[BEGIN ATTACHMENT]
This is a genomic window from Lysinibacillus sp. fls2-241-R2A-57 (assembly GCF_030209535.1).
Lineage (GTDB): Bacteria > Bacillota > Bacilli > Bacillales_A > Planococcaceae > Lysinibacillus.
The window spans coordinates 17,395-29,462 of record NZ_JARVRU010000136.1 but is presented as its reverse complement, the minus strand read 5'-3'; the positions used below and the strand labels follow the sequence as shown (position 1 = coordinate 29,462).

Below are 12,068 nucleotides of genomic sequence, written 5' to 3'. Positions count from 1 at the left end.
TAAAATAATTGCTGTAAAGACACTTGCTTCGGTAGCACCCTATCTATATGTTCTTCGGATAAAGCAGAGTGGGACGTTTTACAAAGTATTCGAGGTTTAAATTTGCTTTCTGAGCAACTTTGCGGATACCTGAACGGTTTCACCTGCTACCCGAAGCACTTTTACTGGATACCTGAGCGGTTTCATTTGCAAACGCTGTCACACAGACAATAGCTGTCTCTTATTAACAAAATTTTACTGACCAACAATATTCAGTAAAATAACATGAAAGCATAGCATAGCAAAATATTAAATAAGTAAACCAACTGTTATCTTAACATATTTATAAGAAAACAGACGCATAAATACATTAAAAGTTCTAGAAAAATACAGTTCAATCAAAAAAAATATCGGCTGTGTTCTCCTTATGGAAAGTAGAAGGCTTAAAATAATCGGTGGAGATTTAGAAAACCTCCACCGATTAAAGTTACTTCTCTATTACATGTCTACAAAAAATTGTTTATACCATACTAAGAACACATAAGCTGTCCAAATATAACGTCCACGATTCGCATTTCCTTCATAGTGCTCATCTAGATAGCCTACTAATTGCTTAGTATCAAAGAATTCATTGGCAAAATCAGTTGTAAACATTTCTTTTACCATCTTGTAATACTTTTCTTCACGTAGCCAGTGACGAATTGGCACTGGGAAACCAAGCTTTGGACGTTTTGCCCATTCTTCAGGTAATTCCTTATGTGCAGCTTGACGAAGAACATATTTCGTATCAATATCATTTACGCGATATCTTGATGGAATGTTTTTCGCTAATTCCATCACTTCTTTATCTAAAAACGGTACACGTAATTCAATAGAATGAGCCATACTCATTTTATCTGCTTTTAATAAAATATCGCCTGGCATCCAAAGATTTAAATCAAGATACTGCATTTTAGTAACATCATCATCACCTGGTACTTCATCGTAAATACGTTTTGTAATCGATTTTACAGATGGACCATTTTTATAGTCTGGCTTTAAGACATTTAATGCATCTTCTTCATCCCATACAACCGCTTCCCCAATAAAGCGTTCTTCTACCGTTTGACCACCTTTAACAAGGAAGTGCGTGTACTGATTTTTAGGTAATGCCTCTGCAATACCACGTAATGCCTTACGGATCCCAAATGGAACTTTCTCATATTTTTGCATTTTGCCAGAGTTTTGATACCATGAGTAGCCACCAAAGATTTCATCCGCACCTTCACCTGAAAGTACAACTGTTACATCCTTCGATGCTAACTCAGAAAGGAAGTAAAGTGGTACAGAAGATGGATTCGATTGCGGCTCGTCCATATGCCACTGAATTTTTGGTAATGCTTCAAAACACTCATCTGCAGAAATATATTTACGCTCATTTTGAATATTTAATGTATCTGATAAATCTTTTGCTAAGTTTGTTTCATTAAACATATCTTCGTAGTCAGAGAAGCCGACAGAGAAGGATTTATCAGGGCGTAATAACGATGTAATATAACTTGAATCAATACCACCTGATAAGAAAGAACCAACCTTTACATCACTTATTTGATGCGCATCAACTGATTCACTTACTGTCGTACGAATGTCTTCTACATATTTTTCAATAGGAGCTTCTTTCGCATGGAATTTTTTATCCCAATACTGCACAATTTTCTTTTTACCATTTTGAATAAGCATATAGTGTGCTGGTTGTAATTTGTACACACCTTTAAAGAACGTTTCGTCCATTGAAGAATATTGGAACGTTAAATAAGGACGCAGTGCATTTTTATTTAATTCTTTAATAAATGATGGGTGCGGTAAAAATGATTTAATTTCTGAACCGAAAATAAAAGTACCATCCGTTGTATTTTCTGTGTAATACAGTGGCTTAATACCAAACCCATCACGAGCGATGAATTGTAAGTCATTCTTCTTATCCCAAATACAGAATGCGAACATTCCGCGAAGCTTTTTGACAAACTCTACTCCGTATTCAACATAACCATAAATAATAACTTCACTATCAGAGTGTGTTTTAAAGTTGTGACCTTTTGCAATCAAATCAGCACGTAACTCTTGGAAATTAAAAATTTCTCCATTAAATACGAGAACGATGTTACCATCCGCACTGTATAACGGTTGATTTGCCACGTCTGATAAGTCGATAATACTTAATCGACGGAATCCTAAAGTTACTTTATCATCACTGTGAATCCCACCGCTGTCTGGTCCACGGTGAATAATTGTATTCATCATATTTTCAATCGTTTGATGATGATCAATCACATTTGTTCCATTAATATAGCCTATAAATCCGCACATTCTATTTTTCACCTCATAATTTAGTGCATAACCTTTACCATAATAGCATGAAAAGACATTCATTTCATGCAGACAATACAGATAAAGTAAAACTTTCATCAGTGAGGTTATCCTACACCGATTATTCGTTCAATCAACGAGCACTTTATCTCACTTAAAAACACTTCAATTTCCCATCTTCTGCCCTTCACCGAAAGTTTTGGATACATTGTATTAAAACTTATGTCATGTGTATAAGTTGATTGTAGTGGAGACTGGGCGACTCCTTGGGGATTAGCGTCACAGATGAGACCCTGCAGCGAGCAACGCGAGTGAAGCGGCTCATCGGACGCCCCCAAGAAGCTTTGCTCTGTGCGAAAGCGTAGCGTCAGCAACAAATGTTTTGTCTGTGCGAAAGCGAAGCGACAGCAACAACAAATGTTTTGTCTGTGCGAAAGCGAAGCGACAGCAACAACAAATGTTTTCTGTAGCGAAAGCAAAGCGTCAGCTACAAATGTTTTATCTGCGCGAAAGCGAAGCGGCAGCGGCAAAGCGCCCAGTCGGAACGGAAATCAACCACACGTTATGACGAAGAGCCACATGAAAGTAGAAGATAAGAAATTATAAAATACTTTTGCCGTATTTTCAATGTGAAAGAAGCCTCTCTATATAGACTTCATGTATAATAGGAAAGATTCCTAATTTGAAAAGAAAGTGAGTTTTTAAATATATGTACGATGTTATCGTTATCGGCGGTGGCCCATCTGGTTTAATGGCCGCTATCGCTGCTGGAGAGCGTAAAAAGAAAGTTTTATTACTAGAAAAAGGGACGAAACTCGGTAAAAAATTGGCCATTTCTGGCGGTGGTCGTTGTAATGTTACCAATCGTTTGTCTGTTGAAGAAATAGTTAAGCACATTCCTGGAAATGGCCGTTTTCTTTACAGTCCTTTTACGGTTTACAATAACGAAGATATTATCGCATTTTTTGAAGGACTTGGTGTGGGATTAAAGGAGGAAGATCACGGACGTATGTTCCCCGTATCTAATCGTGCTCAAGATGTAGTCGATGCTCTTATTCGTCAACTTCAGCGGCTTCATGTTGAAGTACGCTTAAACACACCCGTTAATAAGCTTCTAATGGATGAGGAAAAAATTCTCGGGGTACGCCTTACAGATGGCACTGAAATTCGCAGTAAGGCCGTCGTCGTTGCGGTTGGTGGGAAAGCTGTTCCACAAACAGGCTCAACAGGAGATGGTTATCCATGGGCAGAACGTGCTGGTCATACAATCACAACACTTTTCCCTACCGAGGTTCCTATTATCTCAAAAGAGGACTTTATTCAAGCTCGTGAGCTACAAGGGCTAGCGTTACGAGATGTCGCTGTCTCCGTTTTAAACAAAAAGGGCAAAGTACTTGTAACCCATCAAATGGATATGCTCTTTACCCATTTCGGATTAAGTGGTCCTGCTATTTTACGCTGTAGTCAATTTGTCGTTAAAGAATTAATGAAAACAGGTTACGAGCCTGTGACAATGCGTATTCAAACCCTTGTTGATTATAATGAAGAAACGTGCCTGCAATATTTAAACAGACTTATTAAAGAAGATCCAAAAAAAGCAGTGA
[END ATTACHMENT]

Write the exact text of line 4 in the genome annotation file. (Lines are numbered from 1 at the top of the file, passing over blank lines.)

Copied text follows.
Below are 12,068 nucleotides of genomic sequence, written 5' to 3'. Positions count from 1 at the left end.